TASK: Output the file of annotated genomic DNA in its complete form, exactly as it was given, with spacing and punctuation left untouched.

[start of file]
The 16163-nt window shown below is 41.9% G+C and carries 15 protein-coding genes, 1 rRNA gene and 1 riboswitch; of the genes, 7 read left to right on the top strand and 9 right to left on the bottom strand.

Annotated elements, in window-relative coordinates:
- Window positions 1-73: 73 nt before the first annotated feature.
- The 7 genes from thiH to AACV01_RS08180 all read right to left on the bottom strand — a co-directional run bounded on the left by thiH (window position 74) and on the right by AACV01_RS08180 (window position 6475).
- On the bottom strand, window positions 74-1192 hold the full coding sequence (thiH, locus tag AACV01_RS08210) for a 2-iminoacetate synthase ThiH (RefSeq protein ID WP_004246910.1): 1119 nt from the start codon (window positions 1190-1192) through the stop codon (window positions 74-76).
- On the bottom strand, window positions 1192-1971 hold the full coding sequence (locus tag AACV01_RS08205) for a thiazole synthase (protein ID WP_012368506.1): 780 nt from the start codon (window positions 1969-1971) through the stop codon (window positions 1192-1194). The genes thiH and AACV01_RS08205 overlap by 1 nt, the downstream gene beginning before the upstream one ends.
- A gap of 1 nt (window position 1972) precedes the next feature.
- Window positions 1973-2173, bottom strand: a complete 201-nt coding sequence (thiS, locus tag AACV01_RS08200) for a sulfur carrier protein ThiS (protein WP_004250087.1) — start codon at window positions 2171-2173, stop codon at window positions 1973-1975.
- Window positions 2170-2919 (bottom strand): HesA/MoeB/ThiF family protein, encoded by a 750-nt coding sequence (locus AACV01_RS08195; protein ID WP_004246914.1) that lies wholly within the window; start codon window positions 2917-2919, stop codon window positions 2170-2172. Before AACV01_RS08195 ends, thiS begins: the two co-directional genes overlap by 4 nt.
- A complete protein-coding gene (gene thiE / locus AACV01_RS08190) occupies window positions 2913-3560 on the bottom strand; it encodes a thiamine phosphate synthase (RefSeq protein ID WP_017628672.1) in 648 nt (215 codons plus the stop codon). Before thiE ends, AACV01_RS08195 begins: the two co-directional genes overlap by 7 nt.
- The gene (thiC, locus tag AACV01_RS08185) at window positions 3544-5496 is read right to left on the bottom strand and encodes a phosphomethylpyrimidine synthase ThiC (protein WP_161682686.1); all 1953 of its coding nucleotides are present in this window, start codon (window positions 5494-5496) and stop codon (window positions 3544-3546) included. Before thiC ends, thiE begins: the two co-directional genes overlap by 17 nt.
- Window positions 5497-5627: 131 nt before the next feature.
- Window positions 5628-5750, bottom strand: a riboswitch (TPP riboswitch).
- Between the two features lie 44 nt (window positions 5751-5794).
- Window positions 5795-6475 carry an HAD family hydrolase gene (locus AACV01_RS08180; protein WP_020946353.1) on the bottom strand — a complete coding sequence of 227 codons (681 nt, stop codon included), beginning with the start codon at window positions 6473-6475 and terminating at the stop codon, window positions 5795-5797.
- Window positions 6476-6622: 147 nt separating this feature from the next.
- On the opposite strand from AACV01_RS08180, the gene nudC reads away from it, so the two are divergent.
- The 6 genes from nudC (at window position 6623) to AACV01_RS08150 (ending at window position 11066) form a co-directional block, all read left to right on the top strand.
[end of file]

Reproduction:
The 16163-nt window shown below is 41.9% G+C and carries 15 protein-coding genes, 1 rRNA gene and 1 riboswitch; of the genes, 7 read left to right on the top strand and 9 right to left on the bottom strand.

Annotated elements, in window-relative coordinates:
- Window positions 1-73: 73 nt before the first annotated feature.
- The 7 genes from thiH to AACV01_RS08180 all read right to left on the bottom strand — a co-directional run bounded on the left by thiH (window position 74) and on the right by AACV01_RS08180 (window position 6475).
- On the bottom strand, window positions 74-1192 hold the full coding sequence (thiH, locus tag AACV01_RS08210) for a 2-iminoacetate synthase ThiH (RefSeq protein ID WP_004246910.1): 1119 nt from the start codon (window positions 1190-1192) through the stop codon (window positions 74-76).
- On the bottom strand, window positions 1192-1971 hold the full coding sequence (locus tag AACV01_RS08205) for a thiazole synthase (protein ID WP_012368506.1): 780 nt from the start codon (window positions 1969-1971) through the stop codon (window positions 1192-1194). The genes thiH and AACV01_RS08205 overlap by 1 nt, the downstream gene beginning before the upstream one ends.
- A gap of 1 nt (window position 1972) precedes the next feature.
- Window positions 1973-2173, bottom strand: a complete 201-nt coding sequence (thiS, locus tag AACV01_RS08200) for a sulfur carrier protein ThiS (protein WP_004250087.1) — start codon at window positions 2171-2173, stop codon at window positions 1973-1975.
- Window positions 2170-2919 (bottom strand): HesA/MoeB/ThiF family protein, encoded by a 750-nt coding sequence (locus AACV01_RS08195; protein ID WP_004246914.1) that lies wholly within the window; start codon window positions 2917-2919, stop codon window positions 2170-2172. Before AACV01_RS08195 ends, thiS begins: the two co-directional genes overlap by 4 nt.
- A complete protein-coding gene (gene thiE / locus AACV01_RS08190) occupies window positions 2913-3560 on the bottom strand; it encodes a thiamine phosphate synthase (RefSeq protein ID WP_017628672.1) in 648 nt (215 codons plus the stop codon). Before thiE ends, AACV01_RS08195 begins: the two co-directional genes overlap by 7 nt.
- The gene (thiC, locus tag AACV01_RS08185) at window positions 3544-5496 is read right to left on the bottom strand and encodes a phosphomethylpyrimidine synthase ThiC (protein WP_161682686.1); all 1953 of its coding nucleotides are present in this window, start codon (window positions 5494-5496) and stop codon (window positions 3544-3546) included. Before thiC ends, thiE begins: the two co-directional genes overlap by 17 nt.
- Window positions 5497-5627: 131 nt before the next feature.
- Window positions 5628-5750, bottom strand: a riboswitch (TPP riboswitch).
- Between the two features lie 44 nt (window positions 5751-5794).
- Window positions 5795-6475 carry an HAD family hydrolase gene (locus AACV01_RS08180; protein WP_020946353.1) on the bottom strand — a complete coding sequence of 227 codons (681 nt, stop codon included), beginning with the start codon at window positions 6473-6475 and terminating at the stop codon, window positions 5795-5797.
- Window positions 6476-6622: 147 nt separating this feature from the next.
- On the opposite strand from AACV01_RS08180, the gene nudC reads away from it, so the two are divergent.
- The 6 genes from nudC (at window position 6623) to AACV01_RS08150 (ending at window position 11066) form a co-directional block, all read left to right on the top strand.